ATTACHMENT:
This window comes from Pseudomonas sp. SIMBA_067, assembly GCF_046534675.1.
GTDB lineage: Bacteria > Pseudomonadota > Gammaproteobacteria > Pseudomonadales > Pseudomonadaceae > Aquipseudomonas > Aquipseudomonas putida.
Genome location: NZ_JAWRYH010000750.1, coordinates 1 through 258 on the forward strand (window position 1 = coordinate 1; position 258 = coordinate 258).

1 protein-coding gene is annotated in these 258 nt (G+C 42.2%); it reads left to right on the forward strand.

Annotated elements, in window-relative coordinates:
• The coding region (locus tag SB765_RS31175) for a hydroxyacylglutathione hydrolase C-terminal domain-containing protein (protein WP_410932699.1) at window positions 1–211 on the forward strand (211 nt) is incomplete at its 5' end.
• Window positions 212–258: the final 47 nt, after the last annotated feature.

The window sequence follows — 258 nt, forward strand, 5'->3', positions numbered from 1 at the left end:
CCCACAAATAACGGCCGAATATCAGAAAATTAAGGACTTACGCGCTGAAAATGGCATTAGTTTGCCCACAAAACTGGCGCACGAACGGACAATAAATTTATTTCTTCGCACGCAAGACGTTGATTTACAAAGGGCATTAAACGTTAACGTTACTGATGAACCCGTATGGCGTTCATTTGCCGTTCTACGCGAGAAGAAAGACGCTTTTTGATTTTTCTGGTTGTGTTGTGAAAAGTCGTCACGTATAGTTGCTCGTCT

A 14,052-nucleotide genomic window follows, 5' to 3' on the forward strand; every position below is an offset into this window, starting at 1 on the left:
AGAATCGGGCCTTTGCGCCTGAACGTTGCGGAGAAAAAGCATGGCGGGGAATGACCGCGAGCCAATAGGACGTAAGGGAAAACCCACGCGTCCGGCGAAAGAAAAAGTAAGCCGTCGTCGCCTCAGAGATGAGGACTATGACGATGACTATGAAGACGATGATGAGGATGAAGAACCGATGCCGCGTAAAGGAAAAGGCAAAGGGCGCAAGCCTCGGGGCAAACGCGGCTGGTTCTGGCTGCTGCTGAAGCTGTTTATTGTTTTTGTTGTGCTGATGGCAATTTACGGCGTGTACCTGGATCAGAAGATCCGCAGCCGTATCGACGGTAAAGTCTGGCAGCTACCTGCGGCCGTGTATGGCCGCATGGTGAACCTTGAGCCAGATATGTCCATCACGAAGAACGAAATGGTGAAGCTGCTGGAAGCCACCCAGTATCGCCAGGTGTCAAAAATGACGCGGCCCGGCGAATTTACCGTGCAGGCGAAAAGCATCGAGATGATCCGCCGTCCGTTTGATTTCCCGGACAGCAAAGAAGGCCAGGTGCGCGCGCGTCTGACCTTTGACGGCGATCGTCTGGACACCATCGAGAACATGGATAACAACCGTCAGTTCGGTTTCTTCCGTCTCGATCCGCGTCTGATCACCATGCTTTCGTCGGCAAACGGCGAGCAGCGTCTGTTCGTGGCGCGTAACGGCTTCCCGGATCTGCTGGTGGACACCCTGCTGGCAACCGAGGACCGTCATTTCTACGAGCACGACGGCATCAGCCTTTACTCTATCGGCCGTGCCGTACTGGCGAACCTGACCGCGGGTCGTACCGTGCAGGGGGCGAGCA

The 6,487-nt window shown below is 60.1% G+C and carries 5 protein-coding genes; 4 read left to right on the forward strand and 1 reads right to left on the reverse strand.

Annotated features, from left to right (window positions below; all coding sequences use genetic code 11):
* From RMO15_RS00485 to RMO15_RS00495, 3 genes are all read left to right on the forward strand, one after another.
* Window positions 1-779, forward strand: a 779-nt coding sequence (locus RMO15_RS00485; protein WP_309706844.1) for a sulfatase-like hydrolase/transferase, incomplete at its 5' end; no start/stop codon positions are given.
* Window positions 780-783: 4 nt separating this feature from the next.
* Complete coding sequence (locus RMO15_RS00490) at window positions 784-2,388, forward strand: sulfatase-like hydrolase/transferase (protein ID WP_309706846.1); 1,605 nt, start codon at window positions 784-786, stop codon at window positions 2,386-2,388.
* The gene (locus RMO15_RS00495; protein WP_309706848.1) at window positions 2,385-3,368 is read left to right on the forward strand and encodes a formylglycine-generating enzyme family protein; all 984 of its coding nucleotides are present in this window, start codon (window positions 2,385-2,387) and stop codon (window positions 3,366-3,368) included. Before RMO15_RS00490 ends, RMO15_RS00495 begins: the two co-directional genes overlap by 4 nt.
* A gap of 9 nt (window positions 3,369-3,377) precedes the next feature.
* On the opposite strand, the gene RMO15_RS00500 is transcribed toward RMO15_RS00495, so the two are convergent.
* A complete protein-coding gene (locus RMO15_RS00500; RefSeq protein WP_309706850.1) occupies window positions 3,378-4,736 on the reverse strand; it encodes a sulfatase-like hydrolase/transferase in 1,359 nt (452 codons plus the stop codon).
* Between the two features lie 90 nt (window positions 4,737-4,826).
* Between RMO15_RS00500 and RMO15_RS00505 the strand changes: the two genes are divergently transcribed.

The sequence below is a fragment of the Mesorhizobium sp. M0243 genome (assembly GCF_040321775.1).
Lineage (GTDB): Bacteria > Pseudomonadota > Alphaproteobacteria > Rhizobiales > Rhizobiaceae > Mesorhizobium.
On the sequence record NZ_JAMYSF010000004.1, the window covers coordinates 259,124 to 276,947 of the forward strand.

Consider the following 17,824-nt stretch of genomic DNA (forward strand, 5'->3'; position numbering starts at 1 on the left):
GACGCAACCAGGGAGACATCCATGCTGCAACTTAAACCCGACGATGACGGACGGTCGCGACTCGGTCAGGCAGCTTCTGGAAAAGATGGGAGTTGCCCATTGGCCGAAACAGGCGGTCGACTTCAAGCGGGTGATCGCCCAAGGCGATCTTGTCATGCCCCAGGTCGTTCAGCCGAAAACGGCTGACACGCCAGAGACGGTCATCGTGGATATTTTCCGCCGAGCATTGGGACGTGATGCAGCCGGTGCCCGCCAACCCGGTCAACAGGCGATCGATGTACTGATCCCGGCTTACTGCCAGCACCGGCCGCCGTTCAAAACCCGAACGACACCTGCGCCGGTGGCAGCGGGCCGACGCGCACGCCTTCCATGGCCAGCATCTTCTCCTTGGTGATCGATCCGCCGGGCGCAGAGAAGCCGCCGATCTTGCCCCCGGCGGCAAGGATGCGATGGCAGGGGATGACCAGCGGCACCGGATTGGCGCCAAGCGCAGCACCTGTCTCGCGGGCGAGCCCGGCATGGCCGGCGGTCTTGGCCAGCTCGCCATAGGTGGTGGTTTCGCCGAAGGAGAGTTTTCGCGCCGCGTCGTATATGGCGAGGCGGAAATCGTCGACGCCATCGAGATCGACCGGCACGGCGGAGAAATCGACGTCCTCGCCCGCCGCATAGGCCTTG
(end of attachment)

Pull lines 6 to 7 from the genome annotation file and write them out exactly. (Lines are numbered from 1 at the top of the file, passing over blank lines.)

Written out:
• The coding region (locus tag SB765_RS31175) for a hydroxyacylglutathione hydrolase C-terminal domain-containing protein (protein WP_410932699.1) at window positions 1–211 on the forward strand (211 nt) is incomplete at its 5' end.
• Window positions 212–258: the final 47 nt, after the last annotated feature.